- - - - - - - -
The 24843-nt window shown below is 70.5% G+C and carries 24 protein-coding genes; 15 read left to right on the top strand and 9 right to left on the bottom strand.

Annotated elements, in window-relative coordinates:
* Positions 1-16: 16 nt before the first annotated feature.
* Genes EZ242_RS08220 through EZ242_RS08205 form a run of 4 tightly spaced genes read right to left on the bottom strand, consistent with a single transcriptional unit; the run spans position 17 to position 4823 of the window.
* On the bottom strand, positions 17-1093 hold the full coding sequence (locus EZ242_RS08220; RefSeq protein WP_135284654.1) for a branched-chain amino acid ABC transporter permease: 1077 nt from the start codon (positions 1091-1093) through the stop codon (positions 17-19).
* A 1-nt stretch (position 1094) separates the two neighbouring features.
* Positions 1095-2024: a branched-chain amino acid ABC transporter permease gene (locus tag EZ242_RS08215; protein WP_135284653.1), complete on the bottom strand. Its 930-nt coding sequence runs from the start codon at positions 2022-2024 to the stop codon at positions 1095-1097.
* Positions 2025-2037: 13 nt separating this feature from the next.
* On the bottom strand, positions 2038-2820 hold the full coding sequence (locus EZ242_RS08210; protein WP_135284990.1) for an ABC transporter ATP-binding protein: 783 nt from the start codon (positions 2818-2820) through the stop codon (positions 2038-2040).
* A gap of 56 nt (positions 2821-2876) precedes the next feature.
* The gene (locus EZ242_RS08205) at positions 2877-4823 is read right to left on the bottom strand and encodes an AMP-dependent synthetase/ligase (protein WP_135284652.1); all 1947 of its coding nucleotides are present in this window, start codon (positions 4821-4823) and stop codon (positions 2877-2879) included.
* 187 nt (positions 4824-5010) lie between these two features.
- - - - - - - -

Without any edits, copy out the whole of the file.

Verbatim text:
The 24843-nt window shown below is 70.5% G+C and carries 24 protein-coding genes; 15 read left to right on the top strand and 9 right to left on the bottom strand.

Annotated elements, in window-relative coordinates:
* Positions 1-16: 16 nt before the first annotated feature.
* Genes EZ242_RS08220 through EZ242_RS08205 form a run of 4 tightly spaced genes read right to left on the bottom strand, consistent with a single transcriptional unit; the run spans position 17 to position 4823 of the window.
* On the bottom strand, positions 17-1093 hold the full coding sequence (locus EZ242_RS08220; RefSeq protein WP_135284654.1) for a branched-chain amino acid ABC transporter permease: 1077 nt from the start codon (positions 1091-1093) through the stop codon (positions 17-19).
* A 1-nt stretch (position 1094) separates the two neighbouring features.
* Positions 1095-2024: a branched-chain amino acid ABC transporter permease gene (locus tag EZ242_RS08215; protein WP_135284653.1), complete on the bottom strand. Its 930-nt coding sequence runs from the start codon at positions 2022-2024 to the stop codon at positions 1095-1097.
* Positions 2025-2037: 13 nt separating this feature from the next.
* On the bottom strand, positions 2038-2820 hold the full coding sequence (locus EZ242_RS08210; protein WP_135284990.1) for an ABC transporter ATP-binding protein: 783 nt from the start codon (positions 2818-2820) through the stop codon (positions 2038-2040).
* A gap of 56 nt (positions 2821-2876) precedes the next feature.
* The gene (locus EZ242_RS08205) at positions 2877-4823 is read right to left on the bottom strand and encodes an AMP-dependent synthetase/ligase (protein WP_135284652.1); all 1947 of its coding nucleotides are present in this window, start codon (positions 4821-4823) and stop codon (positions 2877-2879) included.
* 187 nt (positions 4824-5010) lie between these two features.